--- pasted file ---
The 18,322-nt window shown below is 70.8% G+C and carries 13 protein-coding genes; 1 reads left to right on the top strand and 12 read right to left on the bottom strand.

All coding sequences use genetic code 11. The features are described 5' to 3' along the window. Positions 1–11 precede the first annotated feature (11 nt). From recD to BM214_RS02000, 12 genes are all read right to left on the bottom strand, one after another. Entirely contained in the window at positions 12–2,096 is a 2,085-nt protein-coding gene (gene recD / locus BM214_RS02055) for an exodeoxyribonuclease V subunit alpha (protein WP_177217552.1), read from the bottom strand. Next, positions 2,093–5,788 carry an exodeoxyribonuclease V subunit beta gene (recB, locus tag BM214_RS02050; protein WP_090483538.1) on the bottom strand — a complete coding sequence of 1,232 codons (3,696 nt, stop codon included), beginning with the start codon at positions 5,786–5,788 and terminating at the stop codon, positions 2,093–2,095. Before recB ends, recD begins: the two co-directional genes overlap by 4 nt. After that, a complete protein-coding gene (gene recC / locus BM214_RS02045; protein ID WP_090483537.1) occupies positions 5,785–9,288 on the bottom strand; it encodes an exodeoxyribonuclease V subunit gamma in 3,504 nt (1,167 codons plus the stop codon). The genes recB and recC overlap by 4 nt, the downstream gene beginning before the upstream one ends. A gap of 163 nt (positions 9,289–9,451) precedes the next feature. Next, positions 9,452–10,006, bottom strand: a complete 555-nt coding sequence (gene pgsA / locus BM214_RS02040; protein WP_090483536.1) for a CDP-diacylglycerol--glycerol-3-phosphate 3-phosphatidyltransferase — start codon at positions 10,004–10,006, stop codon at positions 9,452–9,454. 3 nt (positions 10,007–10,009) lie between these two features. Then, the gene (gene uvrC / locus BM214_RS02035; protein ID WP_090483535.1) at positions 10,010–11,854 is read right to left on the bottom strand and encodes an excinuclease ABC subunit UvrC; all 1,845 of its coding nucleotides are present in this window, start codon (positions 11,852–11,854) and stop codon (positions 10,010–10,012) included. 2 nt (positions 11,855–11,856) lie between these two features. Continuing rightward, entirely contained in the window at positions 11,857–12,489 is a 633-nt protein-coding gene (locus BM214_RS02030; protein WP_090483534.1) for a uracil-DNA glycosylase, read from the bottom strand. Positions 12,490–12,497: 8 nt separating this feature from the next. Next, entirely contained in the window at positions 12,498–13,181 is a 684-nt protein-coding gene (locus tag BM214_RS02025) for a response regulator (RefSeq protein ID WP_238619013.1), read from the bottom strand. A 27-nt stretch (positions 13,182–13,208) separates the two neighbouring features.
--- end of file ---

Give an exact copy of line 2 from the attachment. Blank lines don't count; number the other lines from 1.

All coding sequences use genetic code 11. The features are described 5' to 3' along the window. Positions 1–11 precede the first annotated feature (11 nt). From recD to BM214_RS02000, 12 genes are all read right to left on the bottom strand, one after another. Entirely contained in the window at positions 12–2,096 is a 2,085-nt protein-coding gene (gene recD / locus BM214_RS02055) for an exodeoxyribonuclease V subunit alpha (protein WP_177217552.1), read from the bottom strand. Next, positions 2,093–5,788 carry an exodeoxyribonuclease V subunit beta gene (recB, locus tag BM214_RS02050; protein WP_090483538.1) on the bottom strand — a complete coding sequence of 1,232 codons (3,696 nt, stop codon included), beginning with the start codon at positions 5,786–5,788 and terminating at the stop codon, positions 2,093–2,095. Before recB ends, recD begins: the two co-directional genes overlap by 4 nt. After that, a complete protein-coding gene (gene recC / locus BM214_RS02045; protein ID WP_090483537.1) occupies positions 5,785–9,288 on the bottom strand; it encodes an exodeoxyribonuclease V subunit gamma in 3,504 nt (1,167 codons plus the stop codon). The genes recB and recC overlap by 4 nt, the downstream gene beginning before the upstream one ends. A gap of 163 nt (positions 9,289–9,451) precedes the next feature. Next, positions 9,452–10,006, bottom strand: a complete 555-nt coding sequence (gene pgsA / locus BM214_RS02040; protein WP_090483536.1) for a CDP-diacylglycerol--glycerol-3-phosphate 3-phosphatidyltransferase — start codon at positions 10,004–10,006, stop codon at positions 9,452–9,454. 3 nt (positions 10,007–10,009) lie between these two features. Then, the gene (gene uvrC / locus BM214_RS02035; protein ID WP_090483535.1) at positions 10,010–11,854 is read right to left on the bottom strand and encodes an excinuclease ABC subunit UvrC; all 1,845 of its coding nucleotides are present in this window, start codon (positions 11,852–11,854) and stop codon (positions 10,010–10,012) included. 2 nt (positions 11,855–11,856) lie between these two features. Continuing rightward, entirely contained in the window at positions 11,857–12,489 is a 633-nt protein-coding gene (locus BM214_RS02030; protein WP_090483534.1) for a uracil-DNA glycosylase, read from the bottom strand. Positions 12,490–12,497: 8 nt separating this feature from the next. Next, entirely contained in the window at positions 12,498–13,181 is a 684-nt protein-coding gene (locus tag BM214_RS02025) for a response regulator (RefSeq protein ID WP_238619013.1), read from the bottom strand. A 27-nt stretch (positions 13,182–13,208) separates the two neighbouring features.